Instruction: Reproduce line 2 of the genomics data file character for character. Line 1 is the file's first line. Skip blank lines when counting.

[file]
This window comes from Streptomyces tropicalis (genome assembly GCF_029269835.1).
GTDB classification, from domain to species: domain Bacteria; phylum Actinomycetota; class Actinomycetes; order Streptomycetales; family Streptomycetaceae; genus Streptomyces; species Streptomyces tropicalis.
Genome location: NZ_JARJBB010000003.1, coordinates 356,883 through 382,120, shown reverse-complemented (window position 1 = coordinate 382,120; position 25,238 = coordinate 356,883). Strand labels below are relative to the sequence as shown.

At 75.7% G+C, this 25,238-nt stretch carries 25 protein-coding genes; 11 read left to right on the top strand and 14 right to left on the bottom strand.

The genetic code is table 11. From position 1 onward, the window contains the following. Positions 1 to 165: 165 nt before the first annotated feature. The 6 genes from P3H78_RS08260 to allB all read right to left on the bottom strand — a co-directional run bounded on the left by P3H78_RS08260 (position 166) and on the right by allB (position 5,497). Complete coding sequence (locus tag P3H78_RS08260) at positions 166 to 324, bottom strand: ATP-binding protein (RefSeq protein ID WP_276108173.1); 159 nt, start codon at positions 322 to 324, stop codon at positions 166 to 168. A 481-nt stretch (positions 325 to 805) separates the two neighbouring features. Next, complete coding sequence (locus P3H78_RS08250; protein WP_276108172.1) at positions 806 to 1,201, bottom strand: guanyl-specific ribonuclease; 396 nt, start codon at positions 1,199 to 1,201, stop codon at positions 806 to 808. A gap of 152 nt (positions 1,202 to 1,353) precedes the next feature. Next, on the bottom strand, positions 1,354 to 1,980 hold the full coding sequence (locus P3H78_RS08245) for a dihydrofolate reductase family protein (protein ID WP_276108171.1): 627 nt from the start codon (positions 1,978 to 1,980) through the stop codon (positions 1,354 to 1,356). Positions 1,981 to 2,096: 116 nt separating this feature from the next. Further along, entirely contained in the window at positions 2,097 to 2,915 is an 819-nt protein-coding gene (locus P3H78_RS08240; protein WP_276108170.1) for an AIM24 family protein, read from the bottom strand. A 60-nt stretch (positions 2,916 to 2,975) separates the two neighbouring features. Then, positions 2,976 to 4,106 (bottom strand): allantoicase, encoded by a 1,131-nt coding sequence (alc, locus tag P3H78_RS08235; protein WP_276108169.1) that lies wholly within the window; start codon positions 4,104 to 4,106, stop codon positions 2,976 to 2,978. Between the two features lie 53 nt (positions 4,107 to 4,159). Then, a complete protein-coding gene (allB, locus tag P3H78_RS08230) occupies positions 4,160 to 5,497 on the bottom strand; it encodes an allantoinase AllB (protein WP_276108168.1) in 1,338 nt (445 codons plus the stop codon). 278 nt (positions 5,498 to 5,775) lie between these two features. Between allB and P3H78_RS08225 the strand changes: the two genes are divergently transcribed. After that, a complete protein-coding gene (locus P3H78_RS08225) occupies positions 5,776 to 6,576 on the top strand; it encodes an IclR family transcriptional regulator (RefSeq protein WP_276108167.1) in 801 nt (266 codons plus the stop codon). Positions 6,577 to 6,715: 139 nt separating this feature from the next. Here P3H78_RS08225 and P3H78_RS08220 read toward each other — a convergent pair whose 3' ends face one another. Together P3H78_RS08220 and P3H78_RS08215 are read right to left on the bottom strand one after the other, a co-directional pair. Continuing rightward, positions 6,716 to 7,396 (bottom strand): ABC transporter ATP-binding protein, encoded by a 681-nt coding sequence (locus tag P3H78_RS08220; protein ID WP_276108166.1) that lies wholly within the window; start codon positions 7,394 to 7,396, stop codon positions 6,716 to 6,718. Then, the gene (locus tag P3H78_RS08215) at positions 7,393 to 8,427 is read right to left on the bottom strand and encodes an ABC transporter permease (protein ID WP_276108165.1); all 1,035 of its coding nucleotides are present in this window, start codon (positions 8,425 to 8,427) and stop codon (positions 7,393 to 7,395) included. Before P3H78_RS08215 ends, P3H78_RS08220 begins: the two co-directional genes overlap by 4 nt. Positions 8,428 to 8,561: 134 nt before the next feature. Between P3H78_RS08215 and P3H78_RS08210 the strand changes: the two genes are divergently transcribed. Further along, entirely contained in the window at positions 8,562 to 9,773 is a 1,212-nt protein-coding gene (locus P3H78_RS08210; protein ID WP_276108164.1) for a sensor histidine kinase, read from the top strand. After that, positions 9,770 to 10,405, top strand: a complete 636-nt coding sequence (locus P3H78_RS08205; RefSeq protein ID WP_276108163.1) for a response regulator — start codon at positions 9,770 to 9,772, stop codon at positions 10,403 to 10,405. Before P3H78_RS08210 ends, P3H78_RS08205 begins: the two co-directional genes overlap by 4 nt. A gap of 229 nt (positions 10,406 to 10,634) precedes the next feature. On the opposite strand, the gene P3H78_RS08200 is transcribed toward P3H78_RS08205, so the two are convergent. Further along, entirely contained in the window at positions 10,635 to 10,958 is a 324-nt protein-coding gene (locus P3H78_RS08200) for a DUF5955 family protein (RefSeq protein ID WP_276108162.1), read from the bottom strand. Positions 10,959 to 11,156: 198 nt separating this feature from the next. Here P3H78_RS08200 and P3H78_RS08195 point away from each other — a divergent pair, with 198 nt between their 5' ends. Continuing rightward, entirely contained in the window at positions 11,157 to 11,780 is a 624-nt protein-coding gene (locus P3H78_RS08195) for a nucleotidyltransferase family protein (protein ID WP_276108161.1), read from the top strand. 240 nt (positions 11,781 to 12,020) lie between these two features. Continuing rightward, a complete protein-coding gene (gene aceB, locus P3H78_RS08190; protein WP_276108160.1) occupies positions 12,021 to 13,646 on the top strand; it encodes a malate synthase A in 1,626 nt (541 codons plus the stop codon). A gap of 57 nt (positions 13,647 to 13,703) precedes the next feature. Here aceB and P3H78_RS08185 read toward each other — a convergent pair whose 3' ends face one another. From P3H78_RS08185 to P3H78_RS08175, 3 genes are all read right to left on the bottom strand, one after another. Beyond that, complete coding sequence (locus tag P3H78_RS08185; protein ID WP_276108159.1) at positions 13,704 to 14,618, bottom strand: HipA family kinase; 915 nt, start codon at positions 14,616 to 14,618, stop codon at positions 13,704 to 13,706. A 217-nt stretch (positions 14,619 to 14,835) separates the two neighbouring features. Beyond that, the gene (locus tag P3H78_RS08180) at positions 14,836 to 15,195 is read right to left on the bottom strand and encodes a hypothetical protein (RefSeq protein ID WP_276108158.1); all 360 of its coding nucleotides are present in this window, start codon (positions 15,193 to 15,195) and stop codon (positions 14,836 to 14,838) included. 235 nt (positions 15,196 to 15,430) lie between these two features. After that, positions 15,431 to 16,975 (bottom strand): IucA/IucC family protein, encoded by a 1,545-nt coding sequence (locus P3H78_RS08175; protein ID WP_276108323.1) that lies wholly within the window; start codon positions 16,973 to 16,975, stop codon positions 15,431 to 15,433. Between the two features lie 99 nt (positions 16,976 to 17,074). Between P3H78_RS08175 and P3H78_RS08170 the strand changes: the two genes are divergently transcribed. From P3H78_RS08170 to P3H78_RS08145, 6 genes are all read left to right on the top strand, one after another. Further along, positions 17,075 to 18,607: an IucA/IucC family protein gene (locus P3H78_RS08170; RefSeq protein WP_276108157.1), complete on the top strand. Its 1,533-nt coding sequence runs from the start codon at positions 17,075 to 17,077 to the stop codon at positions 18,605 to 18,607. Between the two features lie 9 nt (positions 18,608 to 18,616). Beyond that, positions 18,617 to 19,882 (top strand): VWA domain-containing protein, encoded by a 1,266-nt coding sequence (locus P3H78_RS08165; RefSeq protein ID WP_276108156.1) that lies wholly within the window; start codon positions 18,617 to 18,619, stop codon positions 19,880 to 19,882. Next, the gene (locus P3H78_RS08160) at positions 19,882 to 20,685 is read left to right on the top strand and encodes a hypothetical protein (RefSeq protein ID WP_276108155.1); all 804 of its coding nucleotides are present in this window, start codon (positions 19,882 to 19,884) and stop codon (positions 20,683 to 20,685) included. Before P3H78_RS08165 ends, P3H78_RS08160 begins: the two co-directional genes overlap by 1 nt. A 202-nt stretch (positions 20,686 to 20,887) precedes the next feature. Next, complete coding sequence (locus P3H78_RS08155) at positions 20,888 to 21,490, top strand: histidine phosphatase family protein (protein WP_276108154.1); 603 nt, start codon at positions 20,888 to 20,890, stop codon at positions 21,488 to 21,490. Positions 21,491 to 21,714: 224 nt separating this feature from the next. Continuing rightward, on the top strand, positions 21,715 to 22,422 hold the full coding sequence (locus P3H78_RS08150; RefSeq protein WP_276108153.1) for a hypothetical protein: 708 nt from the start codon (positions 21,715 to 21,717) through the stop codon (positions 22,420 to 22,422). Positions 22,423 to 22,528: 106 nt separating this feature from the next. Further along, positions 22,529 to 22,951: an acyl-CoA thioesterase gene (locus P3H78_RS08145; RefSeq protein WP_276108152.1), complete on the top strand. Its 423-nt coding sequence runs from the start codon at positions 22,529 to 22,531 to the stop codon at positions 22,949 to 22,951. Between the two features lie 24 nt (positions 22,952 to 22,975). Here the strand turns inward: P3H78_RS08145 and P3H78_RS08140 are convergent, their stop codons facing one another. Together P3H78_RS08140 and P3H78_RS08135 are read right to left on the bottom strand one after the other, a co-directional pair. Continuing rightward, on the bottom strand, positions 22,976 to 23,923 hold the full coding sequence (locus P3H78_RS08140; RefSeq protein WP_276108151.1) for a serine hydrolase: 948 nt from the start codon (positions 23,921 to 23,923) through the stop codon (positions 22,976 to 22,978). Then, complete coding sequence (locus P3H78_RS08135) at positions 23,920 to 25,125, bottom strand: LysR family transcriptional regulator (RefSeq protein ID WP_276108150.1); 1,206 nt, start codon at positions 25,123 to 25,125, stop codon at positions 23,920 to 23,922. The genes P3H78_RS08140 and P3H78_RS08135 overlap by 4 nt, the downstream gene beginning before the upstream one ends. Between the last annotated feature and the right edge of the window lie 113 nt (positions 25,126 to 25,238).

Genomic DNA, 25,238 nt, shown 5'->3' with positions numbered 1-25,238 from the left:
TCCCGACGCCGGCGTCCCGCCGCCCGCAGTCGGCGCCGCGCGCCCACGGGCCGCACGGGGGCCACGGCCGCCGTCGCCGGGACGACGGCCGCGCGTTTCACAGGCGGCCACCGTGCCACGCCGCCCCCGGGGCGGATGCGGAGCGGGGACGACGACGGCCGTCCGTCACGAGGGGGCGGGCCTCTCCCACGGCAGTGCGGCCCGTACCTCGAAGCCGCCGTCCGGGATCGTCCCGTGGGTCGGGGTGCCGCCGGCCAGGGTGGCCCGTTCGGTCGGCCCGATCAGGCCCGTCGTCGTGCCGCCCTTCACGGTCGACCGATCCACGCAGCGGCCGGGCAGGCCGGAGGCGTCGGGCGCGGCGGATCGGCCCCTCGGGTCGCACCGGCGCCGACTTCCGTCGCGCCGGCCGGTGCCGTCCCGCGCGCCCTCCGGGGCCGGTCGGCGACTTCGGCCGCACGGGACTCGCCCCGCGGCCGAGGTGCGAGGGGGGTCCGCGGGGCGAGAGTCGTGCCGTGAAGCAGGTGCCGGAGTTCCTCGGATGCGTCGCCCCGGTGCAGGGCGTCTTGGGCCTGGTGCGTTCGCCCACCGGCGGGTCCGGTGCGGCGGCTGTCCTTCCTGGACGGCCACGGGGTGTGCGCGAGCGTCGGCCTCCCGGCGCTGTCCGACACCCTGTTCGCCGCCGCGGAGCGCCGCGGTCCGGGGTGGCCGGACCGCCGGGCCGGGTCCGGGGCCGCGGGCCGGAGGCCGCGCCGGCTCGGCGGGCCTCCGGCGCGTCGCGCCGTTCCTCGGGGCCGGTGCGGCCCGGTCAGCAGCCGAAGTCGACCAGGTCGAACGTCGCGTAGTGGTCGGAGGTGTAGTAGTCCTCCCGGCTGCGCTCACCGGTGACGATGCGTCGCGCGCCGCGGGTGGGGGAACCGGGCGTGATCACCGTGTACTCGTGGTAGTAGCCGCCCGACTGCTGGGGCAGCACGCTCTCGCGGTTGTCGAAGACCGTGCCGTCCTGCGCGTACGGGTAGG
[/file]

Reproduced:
GTDB classification, from domain to species: domain Bacteria; phylum Actinomycetota; class Actinomycetes; order Streptomycetales; family Streptomycetaceae; genus Streptomyces; species Streptomyces tropicalis.